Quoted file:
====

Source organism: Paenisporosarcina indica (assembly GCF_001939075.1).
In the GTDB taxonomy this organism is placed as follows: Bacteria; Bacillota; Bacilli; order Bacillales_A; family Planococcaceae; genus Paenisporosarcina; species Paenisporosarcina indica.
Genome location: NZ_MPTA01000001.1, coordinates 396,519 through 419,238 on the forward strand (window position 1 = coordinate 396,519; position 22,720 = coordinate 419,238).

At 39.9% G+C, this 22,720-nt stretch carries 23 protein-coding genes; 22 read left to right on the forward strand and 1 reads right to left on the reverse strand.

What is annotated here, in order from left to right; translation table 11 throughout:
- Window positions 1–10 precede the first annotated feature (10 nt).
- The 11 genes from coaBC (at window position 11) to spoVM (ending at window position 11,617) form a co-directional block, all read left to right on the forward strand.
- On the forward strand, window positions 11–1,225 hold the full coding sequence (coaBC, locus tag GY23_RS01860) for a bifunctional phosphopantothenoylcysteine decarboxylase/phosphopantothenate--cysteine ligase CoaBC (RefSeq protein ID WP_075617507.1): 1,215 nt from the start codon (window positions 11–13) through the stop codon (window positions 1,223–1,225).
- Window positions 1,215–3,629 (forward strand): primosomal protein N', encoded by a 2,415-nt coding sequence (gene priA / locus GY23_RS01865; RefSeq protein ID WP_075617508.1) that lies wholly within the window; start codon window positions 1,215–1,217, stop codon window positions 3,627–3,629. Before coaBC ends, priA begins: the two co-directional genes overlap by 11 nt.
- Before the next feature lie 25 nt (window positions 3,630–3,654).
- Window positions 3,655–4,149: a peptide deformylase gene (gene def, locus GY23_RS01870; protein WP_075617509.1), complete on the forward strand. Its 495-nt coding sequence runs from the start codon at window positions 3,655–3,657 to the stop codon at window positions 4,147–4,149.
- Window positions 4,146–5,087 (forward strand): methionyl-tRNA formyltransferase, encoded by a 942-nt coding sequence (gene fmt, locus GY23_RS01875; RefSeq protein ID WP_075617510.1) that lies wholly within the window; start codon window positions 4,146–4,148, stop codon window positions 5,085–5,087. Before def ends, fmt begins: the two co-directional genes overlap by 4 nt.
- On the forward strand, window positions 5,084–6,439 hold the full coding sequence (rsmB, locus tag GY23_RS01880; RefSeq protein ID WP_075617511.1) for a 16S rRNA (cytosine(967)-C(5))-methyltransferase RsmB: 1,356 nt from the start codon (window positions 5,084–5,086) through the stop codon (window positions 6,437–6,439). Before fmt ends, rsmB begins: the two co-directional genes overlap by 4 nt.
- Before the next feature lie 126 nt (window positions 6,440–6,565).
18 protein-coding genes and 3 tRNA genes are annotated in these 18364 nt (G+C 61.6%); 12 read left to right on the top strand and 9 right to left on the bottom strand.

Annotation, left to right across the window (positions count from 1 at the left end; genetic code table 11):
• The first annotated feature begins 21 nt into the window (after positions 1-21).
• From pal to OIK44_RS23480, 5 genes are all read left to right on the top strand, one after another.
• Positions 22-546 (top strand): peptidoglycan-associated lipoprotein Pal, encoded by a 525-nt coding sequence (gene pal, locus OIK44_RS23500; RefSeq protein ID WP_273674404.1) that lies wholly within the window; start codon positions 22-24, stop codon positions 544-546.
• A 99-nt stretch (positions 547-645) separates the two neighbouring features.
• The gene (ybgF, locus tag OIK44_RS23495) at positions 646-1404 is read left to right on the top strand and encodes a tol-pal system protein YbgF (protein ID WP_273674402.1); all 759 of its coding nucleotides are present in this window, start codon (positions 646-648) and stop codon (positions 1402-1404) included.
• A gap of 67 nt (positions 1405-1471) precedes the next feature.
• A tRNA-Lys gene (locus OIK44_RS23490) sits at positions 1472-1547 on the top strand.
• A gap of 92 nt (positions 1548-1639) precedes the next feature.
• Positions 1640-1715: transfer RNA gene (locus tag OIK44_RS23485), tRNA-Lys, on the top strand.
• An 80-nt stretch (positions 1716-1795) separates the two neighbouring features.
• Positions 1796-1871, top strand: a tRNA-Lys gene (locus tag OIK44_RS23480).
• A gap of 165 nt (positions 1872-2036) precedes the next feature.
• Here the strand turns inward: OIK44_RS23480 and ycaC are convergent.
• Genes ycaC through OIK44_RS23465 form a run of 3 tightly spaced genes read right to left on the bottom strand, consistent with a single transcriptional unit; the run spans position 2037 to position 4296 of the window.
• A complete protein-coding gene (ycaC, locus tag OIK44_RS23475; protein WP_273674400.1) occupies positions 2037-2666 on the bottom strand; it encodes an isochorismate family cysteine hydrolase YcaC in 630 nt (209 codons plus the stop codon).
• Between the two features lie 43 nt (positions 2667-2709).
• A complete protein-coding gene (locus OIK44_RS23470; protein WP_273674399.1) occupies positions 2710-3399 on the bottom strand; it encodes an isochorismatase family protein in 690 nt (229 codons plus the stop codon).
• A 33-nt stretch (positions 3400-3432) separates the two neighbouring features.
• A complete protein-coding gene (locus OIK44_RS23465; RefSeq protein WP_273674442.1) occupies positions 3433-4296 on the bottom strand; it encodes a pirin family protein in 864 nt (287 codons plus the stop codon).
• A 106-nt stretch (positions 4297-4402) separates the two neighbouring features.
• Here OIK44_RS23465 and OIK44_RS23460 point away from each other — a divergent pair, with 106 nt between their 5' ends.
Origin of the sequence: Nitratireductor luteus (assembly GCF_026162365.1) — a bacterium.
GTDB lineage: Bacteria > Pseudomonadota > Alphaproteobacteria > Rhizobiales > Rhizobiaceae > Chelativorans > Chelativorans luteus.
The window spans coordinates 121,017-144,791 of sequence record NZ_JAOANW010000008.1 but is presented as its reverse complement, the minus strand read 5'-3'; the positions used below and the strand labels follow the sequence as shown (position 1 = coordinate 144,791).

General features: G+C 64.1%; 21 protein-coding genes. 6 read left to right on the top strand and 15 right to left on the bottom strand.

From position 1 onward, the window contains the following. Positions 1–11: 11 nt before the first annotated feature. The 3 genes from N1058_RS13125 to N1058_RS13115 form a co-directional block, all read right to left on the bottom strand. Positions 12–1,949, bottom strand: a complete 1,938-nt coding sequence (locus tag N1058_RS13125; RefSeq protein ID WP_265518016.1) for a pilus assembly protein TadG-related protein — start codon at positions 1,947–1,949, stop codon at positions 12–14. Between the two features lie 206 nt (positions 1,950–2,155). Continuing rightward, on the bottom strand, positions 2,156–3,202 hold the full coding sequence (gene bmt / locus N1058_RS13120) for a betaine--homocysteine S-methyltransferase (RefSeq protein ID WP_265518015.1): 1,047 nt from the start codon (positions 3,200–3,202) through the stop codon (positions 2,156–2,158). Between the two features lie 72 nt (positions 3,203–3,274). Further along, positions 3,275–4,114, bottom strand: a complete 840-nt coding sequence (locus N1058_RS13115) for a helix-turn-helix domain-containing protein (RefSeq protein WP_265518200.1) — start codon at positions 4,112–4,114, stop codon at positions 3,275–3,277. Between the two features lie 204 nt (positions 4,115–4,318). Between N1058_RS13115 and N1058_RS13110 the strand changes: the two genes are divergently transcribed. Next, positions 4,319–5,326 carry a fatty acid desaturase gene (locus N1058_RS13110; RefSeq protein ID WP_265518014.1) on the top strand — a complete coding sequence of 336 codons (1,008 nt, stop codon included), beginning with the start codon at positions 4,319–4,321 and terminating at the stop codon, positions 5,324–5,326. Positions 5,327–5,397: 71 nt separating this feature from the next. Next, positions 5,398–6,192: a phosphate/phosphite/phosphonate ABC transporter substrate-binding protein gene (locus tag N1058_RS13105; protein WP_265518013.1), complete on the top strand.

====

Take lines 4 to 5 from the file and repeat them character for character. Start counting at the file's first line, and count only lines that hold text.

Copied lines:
At 39.9% G+C, this 22,720-nt stretch carries 23 protein-coding genes; 22 read left to right on the forward strand and 1 reads right to left on the reverse strand.

What is annotated here, in order from left to right; translation table 11 throughout: